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Chris Weldon

A savvy software engineer and agilist, Chris slings code in C#, but has also been known for commanding fleets of systems. He's currently a Tech Lead at Wolters Kluwer.

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Today was our first day in Tokyo - being able to do stuff at least. Last night we checked into the hotel & got dinner at Jonathan’s Family Restaraunt - a chain here in Tokyo (at least). Let me continue on with my previous rants before I talk about today’s adventures.

What I was previously was going to say were Japanese who drive cars are insane. This was spun off several near-accidents I saw as well as how our shuttle bus driver was driving us. He would typically weave inbetween lanes, and come right up on cars. Several cases I thought he was going to sideswipe others as well as others sideswipe him. The driving of everyone in Kyoto was frustrating, even from a passenger’s point of view. So, with Kyoto’s driving being that bad, I can only imagine what downtown Tokyo driving would be like.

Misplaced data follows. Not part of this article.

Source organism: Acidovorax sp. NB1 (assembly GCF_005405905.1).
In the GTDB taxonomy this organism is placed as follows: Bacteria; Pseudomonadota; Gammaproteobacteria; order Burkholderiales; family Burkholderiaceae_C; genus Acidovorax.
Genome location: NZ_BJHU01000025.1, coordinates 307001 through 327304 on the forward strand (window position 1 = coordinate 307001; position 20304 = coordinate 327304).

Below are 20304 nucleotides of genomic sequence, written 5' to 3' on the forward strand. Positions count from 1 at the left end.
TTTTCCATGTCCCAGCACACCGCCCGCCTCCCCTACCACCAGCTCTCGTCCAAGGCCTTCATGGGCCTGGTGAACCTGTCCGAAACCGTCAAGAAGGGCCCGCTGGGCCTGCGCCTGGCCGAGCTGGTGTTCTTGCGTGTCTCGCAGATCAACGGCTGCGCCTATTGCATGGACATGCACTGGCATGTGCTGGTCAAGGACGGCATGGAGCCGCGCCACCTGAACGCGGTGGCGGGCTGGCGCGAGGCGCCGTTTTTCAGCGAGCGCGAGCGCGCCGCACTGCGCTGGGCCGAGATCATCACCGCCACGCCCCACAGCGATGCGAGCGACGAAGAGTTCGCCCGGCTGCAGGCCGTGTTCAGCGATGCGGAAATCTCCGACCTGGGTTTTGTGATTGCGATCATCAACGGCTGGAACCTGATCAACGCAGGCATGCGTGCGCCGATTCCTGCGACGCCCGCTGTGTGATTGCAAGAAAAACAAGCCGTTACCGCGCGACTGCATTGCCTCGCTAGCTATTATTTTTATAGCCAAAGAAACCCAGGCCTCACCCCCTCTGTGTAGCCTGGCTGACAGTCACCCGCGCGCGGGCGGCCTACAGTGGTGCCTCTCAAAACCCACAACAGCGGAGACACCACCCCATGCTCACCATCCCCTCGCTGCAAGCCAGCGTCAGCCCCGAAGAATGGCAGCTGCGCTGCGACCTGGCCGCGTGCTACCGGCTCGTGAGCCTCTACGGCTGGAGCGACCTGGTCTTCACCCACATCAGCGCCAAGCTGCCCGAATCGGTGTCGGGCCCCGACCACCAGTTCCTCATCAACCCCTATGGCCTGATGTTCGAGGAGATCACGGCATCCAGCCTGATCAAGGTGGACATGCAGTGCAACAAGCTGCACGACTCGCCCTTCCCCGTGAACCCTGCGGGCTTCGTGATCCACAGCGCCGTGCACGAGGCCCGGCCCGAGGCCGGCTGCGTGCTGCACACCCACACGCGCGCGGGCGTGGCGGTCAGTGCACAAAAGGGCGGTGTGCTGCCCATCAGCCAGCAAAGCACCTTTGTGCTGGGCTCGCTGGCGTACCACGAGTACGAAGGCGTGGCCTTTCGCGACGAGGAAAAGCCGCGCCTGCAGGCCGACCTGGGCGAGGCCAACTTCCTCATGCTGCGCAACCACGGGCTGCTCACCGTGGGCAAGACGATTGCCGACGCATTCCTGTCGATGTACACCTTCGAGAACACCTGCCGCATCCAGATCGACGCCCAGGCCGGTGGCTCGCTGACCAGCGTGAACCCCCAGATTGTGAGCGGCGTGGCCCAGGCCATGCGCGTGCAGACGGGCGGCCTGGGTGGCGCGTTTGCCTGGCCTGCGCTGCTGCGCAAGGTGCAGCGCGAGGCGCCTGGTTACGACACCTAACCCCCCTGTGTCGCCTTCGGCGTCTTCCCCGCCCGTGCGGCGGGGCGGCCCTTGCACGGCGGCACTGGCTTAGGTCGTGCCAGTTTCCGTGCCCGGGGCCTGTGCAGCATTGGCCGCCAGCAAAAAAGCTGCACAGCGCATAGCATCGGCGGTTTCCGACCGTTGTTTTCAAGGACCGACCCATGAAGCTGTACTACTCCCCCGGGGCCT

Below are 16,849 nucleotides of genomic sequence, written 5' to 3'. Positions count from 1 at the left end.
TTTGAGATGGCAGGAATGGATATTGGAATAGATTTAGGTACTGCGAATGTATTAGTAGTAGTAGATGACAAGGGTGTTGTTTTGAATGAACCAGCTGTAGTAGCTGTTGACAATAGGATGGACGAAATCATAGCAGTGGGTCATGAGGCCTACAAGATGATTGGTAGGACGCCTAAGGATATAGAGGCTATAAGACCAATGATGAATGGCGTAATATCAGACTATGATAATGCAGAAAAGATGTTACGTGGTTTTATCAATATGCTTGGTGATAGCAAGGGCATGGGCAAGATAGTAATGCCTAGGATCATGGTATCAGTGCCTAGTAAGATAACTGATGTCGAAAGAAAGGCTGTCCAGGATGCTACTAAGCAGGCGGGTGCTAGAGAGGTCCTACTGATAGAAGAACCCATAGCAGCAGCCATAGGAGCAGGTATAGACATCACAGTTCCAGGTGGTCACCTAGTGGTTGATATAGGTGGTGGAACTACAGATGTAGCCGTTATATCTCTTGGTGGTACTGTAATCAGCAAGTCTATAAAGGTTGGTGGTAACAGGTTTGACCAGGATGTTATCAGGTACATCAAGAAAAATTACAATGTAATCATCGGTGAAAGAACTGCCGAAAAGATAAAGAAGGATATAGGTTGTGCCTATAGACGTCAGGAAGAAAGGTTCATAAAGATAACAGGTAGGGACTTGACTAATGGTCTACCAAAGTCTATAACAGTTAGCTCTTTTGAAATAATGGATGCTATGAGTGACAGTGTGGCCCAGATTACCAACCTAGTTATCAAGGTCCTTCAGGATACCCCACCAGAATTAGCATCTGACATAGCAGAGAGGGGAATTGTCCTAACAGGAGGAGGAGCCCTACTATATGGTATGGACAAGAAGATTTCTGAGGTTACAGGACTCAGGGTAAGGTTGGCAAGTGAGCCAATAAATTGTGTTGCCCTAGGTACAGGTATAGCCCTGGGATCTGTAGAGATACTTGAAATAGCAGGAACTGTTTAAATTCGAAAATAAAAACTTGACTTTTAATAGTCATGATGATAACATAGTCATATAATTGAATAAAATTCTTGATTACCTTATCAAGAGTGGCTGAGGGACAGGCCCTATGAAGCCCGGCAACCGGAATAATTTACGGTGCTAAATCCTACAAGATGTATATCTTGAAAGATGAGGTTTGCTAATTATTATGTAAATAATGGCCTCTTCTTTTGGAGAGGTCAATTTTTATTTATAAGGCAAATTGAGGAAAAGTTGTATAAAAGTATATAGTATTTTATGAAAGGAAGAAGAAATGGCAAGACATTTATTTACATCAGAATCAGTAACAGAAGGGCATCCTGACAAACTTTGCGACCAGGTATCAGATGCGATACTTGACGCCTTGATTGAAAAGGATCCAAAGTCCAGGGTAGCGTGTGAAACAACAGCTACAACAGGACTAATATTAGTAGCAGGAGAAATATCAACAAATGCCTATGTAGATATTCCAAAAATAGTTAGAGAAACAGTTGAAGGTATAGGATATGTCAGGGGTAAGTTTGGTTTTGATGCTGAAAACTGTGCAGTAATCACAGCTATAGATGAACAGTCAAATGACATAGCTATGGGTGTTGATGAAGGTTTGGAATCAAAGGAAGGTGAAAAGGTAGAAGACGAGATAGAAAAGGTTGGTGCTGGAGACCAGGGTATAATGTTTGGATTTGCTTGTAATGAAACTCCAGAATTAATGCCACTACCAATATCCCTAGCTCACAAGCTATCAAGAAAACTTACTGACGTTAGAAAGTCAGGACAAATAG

But, let me add to this rant by saying most Japanese seem to treat Gaijin in a more assholish way that makes me want to backhand most of them.

  1. For starters, when walking on a crowded street, Melissa and I typically try to stay together. However, occasionally interweaving Japanese will cut us off from one another with blind disregard. It definitely slows our pace. This also happens in Subway and JR stations.